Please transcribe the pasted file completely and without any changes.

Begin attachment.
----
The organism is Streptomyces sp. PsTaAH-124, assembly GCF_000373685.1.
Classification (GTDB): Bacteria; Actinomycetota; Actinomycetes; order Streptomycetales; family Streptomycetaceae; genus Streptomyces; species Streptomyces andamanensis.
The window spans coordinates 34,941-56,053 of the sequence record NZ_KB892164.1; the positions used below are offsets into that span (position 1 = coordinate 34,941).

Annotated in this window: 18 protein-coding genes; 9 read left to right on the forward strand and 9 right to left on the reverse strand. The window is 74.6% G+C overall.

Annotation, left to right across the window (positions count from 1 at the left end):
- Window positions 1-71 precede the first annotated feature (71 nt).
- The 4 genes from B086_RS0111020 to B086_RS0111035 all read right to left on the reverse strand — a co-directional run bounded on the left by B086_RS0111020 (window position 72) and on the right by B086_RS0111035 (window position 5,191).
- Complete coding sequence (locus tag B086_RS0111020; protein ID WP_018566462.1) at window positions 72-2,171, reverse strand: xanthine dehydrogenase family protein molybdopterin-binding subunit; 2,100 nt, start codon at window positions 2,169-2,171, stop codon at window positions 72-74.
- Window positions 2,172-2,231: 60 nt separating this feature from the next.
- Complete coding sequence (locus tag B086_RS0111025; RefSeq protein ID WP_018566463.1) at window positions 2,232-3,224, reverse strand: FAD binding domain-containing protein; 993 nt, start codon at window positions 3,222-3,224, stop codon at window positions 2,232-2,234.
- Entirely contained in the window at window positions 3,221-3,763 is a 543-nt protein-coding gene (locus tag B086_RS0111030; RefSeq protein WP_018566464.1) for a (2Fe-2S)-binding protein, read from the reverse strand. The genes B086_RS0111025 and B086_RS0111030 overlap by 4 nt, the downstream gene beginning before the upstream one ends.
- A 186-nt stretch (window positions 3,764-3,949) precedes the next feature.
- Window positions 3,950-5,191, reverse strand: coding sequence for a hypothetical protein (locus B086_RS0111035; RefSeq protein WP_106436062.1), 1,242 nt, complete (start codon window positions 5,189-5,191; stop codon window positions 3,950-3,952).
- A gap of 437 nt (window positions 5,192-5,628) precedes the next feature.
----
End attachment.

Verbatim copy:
The organism is Streptomyces sp. PsTaAH-124, assembly GCF_000373685.1.
Classification (GTDB): Bacteria; Actinomycetota; Actinomycetes; order Streptomycetales; family Streptomycetaceae; genus Streptomyces; species Streptomyces andamanensis.
The window spans coordinates 34,941-56,053 of the sequence record NZ_KB892164.1; the positions used below are offsets into that span (position 1 = coordinate 34,941).

Annotated in this window: 18 protein-coding genes; 9 read left to right on the forward strand and 9 right to left on the reverse strand. The window is 74.6% G+C overall.

Annotation, left to right across the window (positions count from 1 at the left end):
- Window positions 1-71 precede the first annotated feature (71 nt).
- The 4 genes from B086_RS0111020 to B086_RS0111035 all read right to left on the reverse strand — a co-directional run bounded on the left by B086_RS0111020 (window position 72) and on the right by B086_RS0111035 (window position 5,191).
- Complete coding sequence (locus tag B086_RS0111020; protein ID WP_018566462.1) at window positions 72-2,171, reverse strand: xanthine dehydrogenase family protein molybdopterin-binding subunit; 2,100 nt, start codon at window positions 2,169-2,171, stop codon at window positions 72-74.
- Window positions 2,172-2,231: 60 nt separating this feature from the next.
- Complete coding sequence (locus tag B086_RS0111025; RefSeq protein ID WP_018566463.1) at window positions 2,232-3,224, reverse strand: FAD binding domain-containing protein; 993 nt, start codon at window positions 3,222-3,224, stop codon at window positions 2,232-2,234.
- Entirely contained in the window at window positions 3,221-3,763 is a 543-nt protein-coding gene (locus tag B086_RS0111030; RefSeq protein WP_018566464.1) for a (2Fe-2S)-binding protein, read from the reverse strand. The genes B086_RS0111025 and B086_RS0111030 overlap by 4 nt, the downstream gene beginning before the upstream one ends.
- A 186-nt stretch (window positions 3,764-3,949) precedes the next feature.
- Window positions 3,950-5,191, reverse strand: coding sequence for a hypothetical protein (locus B086_RS0111035; RefSeq protein WP_106436062.1), 1,242 nt, complete (start codon window positions 5,189-5,191; stop codon window positions 3,950-3,952).
- A gap of 437 nt (window positions 5,192-5,628) precedes the next feature.